THE additional mileage from Glasgow to Inveraray via Dalmally is 25 miles and approximately 40 minutes. From Edinburgh it is about 10 miles by a more attractive route. The media, including yourselves, always report a 60-mile diversion, which is from one side of the blockage to the other.

It is irresponsible of the chairman of the Argyll and the Isles Tourism Cooperative and the leader of Argyll and Bute Council to say that they are "cut off" and it is "causing havoc ("It’s the pits... Anger at £80m ‘wasted’ on failed fixes to the Rest And Be Thankful", The Herald, August 6). This is more likely to damage business and tourism than the thought of a 40-minute diversion.

As the landslide ends up on the carriageway it can be cleared reasonably quickly. Building a new road would cause a great deal of disruption over a considerable period and be a blot on the landscape for years.

Alexander Johnston, Inchinnan.


IN February 2019 Scottish Power CEO Keith Anderson said energy prices would fall “in a few years” due to the expansion of renewables. Last week we heard bogus statements saying that wind farms that haven't been built yet would pay money back to the consumer. Yet my electric bill just increased by 21 per cent year on year.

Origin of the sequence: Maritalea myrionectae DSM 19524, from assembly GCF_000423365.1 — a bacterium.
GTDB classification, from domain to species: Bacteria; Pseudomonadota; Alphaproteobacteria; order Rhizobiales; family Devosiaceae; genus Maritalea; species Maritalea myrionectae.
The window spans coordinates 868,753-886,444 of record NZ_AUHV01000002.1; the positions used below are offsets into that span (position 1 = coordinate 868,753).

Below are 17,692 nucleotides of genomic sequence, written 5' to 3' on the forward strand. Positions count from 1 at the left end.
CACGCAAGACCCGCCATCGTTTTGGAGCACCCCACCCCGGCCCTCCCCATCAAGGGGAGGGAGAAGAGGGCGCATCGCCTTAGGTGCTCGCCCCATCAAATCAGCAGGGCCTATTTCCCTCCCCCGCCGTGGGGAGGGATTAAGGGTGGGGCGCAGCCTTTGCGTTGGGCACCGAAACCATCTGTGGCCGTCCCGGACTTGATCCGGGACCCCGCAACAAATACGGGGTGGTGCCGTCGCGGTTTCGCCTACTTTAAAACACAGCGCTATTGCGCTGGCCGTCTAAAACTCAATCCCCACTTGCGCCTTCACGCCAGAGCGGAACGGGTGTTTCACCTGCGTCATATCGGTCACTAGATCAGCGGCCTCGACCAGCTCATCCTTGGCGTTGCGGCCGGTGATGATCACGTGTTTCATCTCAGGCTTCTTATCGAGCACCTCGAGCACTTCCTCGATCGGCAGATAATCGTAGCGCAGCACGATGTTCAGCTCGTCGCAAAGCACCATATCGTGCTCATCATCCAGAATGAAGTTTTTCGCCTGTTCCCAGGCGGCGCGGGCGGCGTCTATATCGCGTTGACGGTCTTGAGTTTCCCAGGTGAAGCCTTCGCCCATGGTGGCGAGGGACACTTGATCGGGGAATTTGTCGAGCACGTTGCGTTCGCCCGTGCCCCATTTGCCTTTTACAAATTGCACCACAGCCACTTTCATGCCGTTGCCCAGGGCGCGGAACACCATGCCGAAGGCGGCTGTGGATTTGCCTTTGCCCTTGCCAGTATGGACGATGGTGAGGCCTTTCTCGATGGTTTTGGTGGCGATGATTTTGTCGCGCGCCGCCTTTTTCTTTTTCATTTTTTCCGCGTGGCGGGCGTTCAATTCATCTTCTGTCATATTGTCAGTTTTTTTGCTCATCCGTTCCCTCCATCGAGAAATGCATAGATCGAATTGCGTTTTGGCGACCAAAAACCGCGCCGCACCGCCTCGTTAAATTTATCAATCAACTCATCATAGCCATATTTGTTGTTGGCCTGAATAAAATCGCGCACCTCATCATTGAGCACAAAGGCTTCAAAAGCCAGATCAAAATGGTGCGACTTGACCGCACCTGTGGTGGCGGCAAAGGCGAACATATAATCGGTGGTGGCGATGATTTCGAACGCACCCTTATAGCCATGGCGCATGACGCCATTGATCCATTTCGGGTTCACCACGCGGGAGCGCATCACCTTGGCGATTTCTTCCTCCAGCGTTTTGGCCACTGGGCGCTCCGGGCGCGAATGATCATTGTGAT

What year will our bills come down, Mr Anderson?

Geoff Moore, Alness.


AFTER reading Andy Maciver's excellent piece on the outdated institution that is the House of Lords ("Sorry, I just can’t defend outdated House of Lords", The Herald, August 6), I thought it might be timely to recall the words of that famous English satirist, WS Gilbert.

In Iolanthe one of the best-known songs in the Second Act is by Lord Mountararat. A few lines:

When Wellington thrashed Bonaparte,

as every child can tell,

The House of Peers throughout the war,

Did nothing in particular,

And did it very well.


While noble statesmen do not itch

To interfere in matters which

They do not understand…

And this in 1882.

Alan Anderson, North Berwick.


HOW wonderfully atmospheric to see the Old Empire Palace Theatre, unveiled to replace the Gaiety in 1897, grace your Those Were the Days feature ("‘Here’s your tea, son’ – Danny Kaye at the Empire", The Herald, August 6).

Very much of its time, it was not until the improved and enlarged Empire reopened in September 1931 that Moss Empires demonstrated a “practical democracy” in this, their new flagship; for the first time, as an enthusiastic commentator hailed, the cloth caps of the balcony were entering by the same swing doors as the top hats of the stalls and boxes. Progress, indeed; and an enlightened fixture of the palatial new house. Mrs Coyle’s fine, friendly place had just become even friendlier.

Brian D Henderson, Glasgow G42.


IN two quite unrelated letters (August 6) the word "toff" is referred to in derisive terms. My Chambers dictionary describes toff as "a person of the upper classes: a swell: a good sort". Certainly nothing to be ashamed of or embarrassed about. It does seem the word " off" is regularly used when "toffee-nosed" (supercilious is intended by way of denouncing an innocent party.

Allan C Steele, Giffnock.